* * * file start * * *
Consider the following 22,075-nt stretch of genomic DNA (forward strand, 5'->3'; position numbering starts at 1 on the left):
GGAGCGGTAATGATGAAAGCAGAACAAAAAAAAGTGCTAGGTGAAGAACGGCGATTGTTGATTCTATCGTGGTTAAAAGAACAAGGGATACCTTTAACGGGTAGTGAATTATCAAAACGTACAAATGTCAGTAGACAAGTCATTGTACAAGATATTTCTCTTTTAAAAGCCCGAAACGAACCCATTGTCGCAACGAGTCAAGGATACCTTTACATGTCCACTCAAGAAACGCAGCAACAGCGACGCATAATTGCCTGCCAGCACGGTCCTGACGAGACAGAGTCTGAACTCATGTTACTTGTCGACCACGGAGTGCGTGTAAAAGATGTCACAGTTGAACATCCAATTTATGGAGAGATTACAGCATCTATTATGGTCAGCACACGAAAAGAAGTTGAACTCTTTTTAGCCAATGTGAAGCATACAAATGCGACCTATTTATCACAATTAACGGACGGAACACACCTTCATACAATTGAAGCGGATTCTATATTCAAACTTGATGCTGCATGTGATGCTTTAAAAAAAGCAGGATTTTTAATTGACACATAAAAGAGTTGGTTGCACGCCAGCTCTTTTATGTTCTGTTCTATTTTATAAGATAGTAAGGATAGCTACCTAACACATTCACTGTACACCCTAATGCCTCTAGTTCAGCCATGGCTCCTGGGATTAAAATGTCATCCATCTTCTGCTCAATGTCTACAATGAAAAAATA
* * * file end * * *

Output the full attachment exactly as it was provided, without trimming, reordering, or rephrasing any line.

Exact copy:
Consider the following 22,075-nt stretch of genomic DNA (forward strand, 5'->3'; position numbering starts at 1 on the left):
GGAGCGGTAATGATGAAAGCAGAACAAAAAAAAGTGCTAGGTGAAGAACGGCGATTGTTGATTCTATCGTGGTTAAAAGAACAAGGGATACCTTTAACGGGTAGTGAATTATCAAAACGTACAAATGTCAGTAGACAAGTCATTGTACAAGATATTTCTCTTTTAAAAGCCCGAAACGAACCCATTGTCGCAACGAGTCAAGGATACCTTTACATGTCCACTCAAGAAACGCAGCAACAGCGACGCATAATTGCCTGCCAGCACGGTCCTGACGAGACAGAGTCTGAACTCATGTTACTTGTCGACCACGGAGTGCGTGTAAAAGATGTCACAGTTGAACATCCAATTTATGGAGAGATTACAGCATCTATTATGGTCAGCACACGAAAAGAAGTTGAACTCTTTTTAGCCAATGTGAAGCATACAAATGCGACCTATTTATCACAATTAACGGACGGAACACACCTTCATACAATTGAAGCGGATTCTATATTCAAACTTGATGCTGCATGTGATGCTTTAAAAAAAGCAGGATTTTTAATTGACACATAAAAGAGTTGGTTGCACGCCAGCTCTTTTATGTTCTGTTCTATTTTATAAGATAGTAAGGATAGCTACCTAACACATTCACTGTACACCCTAATGCCTCTAGTTCAGCCATGGCTCCTGGGATTAAAATGTCATCCATCTTCTGCTCAATGTCTACAATGAAAAAATA